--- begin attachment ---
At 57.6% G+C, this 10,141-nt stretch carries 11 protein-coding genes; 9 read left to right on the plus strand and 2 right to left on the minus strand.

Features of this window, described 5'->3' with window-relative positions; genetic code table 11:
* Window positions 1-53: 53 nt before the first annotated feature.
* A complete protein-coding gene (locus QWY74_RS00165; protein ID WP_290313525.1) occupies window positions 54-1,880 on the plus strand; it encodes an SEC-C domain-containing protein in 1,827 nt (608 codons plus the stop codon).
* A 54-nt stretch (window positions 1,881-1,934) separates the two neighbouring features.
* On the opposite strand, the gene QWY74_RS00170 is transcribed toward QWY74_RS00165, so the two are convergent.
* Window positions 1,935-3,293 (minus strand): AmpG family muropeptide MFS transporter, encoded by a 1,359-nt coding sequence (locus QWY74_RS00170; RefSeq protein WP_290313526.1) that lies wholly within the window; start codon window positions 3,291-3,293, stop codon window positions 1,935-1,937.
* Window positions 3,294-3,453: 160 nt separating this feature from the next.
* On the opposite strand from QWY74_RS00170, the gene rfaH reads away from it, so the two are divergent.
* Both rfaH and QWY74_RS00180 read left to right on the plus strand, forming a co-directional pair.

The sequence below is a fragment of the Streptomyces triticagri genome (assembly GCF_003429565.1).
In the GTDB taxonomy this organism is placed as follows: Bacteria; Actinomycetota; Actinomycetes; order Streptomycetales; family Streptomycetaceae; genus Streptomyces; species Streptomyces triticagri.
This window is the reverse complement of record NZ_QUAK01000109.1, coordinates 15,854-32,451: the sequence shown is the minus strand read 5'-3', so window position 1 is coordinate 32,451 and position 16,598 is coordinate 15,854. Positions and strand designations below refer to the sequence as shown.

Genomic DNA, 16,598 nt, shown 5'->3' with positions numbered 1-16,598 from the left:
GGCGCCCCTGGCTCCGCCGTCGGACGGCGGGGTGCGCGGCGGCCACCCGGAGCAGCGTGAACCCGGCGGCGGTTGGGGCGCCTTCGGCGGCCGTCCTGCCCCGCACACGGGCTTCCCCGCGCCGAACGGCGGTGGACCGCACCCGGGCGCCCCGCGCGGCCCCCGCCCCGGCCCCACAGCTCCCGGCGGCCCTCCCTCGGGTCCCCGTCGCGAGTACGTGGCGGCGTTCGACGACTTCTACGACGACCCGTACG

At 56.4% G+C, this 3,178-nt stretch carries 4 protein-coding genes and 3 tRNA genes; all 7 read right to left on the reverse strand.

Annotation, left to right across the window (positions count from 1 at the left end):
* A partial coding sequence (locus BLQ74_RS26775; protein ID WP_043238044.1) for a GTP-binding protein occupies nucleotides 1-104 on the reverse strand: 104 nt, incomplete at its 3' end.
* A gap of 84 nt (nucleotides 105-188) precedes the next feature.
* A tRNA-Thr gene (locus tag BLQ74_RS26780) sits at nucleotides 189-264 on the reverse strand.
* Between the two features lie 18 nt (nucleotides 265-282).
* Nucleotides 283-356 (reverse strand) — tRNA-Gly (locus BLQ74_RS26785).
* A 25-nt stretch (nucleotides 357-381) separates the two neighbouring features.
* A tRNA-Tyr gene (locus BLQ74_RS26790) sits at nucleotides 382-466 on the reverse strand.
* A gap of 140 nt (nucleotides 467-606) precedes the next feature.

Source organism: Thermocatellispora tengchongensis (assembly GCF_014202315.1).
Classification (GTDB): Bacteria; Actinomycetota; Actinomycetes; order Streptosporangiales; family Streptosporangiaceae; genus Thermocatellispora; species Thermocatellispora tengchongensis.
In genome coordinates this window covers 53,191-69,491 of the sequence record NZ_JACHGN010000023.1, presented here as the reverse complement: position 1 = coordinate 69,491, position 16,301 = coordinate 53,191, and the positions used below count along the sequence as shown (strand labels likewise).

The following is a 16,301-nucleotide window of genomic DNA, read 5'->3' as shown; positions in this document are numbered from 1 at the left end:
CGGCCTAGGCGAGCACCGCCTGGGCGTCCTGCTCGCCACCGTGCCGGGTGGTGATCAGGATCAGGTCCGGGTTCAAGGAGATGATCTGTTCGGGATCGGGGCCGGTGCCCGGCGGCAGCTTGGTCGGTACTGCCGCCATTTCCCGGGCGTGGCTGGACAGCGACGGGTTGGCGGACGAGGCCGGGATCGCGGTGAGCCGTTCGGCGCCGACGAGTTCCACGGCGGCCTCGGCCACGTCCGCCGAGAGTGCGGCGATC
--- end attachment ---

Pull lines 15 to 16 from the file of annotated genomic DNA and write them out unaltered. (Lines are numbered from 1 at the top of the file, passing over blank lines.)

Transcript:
GGCGCCCCTGGCTCCGCCGTCGGACGGCGGGGTGCGCGGCGGCCACCCGGAGCAGCGTGAACCCGGCGGCGGTTGGGGCGCCTTCGGCGGCCGTCCTGCCCCGCACACGGGCTTCCCCGCGCCGAACGGCGGTGGACCGCACCCGGGCGCCCCGCGCGGCCCCCGCCCCGGCCCCACAGCTCCCGGCGGCCCTCCCTCGGGTCCCCGTCGCGAGTACGTGGCGGCGTTCGACGACTTCTACGACGACCCGTACG

At 56.4% G+C, this 3,178-nt stretch carries 4 protein-coding genes and 3 tRNA genes; all 7 read right to left on the reverse strand.